By properly maintaining sidewalks, parking lots, curbs and other outdoor pedestrian spaces, winter’s slips, trips and falls can be reduced or eliminated.
Slips, trips and falls in outdoor environments can be caused by rain, sleet, ice and snow and particulate soil that cause surfaces to become slippery or produce poor traction.
While we cannot control environmental conditions that increase slipperiness of outdoor walkway surfaces, we can certainly reduce the likelihood of falls through improved design of exterior sidewalks, curbs, parking areas, improved lighting and improved maintenance to increase awareness and eliminate hazards.
Reducing Trip Hazards
A trip occurs when the foot strikes a near-ground obstacle that abruptly arrests the movement of the foot when the body’s center of gravity is in motion. This causes the center of gravity to rapidly move out of the area of the body’s support base (the planted foot), resulting in a fall.
A trip most often results in the person falling forward, while a slip most often results in the person falling backward.
Most state, local and federal codes and standards describe changes in level of 1/4 inch or higher in the course of travel as a trip hazard. These obstacles should be eliminated through facility design or maintenance, if at all possible. However, if elimination is not possible, other options include:
- For changes in level of 1/4 inch to 1/2 inch (6 mm to 13 mm), bevel the edge with a slope no greater than 1:2. The slope is the angle of incline, usually given as a ratio of the rise (or vertical height) to the run (or horizontal length). The larger the run, the more gentle the incline angle.
- For level changes greater than 1/2 inch (13 mm), install a ramp with a maximum slope of 1:12.
- A third, but less desirable option, is to make the hazard noticeable through appropriate detectable warnings.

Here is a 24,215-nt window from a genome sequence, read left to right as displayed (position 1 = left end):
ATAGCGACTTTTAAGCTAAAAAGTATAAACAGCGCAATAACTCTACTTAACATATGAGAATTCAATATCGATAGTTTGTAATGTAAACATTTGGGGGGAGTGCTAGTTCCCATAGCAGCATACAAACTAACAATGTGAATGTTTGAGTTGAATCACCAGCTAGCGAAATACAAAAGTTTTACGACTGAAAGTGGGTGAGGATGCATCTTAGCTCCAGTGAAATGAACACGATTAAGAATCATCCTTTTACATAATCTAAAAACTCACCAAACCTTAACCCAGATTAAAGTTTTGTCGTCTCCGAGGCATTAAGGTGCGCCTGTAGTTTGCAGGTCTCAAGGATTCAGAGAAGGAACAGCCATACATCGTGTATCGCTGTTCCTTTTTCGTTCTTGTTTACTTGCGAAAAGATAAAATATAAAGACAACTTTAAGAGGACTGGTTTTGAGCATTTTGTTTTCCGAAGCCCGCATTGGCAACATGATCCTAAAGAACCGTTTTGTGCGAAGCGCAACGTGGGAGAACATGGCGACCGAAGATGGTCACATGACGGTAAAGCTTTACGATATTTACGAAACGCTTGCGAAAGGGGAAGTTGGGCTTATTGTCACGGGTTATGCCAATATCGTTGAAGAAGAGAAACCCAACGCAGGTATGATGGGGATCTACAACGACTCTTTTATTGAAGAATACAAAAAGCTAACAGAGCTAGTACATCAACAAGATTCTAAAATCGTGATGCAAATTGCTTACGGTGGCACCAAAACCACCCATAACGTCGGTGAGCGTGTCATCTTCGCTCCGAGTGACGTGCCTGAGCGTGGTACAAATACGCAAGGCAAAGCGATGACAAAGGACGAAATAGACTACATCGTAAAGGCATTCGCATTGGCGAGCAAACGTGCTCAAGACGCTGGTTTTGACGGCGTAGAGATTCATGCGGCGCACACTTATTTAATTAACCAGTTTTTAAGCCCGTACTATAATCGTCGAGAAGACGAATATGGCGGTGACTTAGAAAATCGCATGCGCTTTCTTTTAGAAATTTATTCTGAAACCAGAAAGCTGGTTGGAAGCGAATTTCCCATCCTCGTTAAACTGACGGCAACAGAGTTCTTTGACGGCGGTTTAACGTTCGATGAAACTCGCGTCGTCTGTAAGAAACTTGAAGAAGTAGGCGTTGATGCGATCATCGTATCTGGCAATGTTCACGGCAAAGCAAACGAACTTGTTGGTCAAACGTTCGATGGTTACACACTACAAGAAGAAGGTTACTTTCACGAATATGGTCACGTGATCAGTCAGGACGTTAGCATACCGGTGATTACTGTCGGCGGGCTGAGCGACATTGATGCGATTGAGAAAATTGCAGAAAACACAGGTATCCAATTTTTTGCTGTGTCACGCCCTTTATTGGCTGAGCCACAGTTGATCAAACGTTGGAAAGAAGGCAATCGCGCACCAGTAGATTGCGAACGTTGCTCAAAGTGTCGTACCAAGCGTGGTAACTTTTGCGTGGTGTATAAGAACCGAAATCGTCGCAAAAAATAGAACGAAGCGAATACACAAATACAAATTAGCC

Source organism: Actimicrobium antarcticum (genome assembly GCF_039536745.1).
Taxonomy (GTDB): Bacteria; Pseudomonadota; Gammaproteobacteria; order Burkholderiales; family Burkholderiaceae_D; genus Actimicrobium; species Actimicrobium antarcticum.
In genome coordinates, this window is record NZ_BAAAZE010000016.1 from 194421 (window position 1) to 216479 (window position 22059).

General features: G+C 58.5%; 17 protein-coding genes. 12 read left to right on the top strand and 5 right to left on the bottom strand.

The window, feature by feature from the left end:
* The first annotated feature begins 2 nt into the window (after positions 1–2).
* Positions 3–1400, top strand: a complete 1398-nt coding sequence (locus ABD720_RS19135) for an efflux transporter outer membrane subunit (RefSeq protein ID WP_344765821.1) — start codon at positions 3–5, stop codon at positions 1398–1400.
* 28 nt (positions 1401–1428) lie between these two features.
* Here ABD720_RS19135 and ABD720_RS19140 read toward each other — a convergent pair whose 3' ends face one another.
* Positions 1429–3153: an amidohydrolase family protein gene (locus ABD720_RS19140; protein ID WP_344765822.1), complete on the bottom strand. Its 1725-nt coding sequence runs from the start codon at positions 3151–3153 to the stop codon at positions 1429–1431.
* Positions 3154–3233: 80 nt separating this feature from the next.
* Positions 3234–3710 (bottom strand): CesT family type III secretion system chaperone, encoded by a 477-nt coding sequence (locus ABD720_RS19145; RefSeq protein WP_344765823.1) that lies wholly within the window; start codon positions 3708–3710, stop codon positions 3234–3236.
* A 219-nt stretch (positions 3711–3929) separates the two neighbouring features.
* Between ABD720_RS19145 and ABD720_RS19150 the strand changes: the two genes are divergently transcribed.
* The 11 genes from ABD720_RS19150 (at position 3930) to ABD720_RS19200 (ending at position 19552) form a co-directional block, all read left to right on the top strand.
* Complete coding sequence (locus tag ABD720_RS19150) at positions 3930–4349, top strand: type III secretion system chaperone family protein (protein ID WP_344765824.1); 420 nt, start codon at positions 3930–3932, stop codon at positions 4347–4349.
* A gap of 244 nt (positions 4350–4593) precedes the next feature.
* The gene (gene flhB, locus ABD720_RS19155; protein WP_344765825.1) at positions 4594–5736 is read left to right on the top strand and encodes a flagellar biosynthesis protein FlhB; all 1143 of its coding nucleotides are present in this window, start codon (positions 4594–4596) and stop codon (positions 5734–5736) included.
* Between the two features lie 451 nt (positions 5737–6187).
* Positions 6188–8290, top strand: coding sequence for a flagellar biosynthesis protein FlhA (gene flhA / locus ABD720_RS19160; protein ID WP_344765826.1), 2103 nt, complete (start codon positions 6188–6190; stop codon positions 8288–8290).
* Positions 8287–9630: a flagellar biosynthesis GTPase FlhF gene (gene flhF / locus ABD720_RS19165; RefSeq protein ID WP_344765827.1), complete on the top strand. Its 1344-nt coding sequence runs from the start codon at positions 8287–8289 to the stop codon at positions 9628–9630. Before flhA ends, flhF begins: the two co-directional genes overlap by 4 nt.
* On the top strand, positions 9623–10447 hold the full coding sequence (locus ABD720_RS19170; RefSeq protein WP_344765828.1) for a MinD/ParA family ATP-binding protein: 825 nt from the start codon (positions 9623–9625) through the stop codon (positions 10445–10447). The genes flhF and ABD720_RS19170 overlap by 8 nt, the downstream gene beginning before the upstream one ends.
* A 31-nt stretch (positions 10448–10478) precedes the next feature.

Preventing Slips and Falls
A business owner may not be responsible for injuries resulting from a fall on a public sidewalk located outside his or her property.
However, some courts may impose liability for injuries on a sidewalk used exclusively by customers coming to and from the business. (Consult with your legal counsel if you have questions on liability.)
Once physical hazards such as uneven pavement, poor lighting and unmarked ramps are remedied, then attention can be turned to the weather-related conditions of walking surfaces.
Slips and falls from snow, rain and ice are common in northern climates. Falls can be caused by inadvertent accumulation of ice and snow due to misapplication of deicing measures. Misapplication can be caused by selecting less-efficient de-icing chemical(s) and friction additives (sand), and inadequately managing application schedules.
Effective ice removal often occurs during the day with full sun. But full sun will melt adjacent snow or ice, placing water on the de-iced walking surface. This will dilute the solution and tend to refreeze at night. With dropping temperatures, ice can re-form with falls occurring first thing in the morning.
The initial step in de-icing is choosing a de-icing agent. When selecting ice-melting chemicals, here are some things to remember:
- Rock salt (sodium chloride) is the least expensive but is somewhat corrosive and can damage concrete, interior surfaces and vegetation. It may need a wetting agent when used at low temperatures.
- Calcium chloride and magnesium chloride are more effective than rock salt, and most effective at lower temperatures. Magnesium chloride is somewhat less corrosive than calcium chloride, which is about as corrosive as rock salt.
- Calcium magnesium acetate is the most environmentally friendly but is more expensive and is least effective at lower temperatures.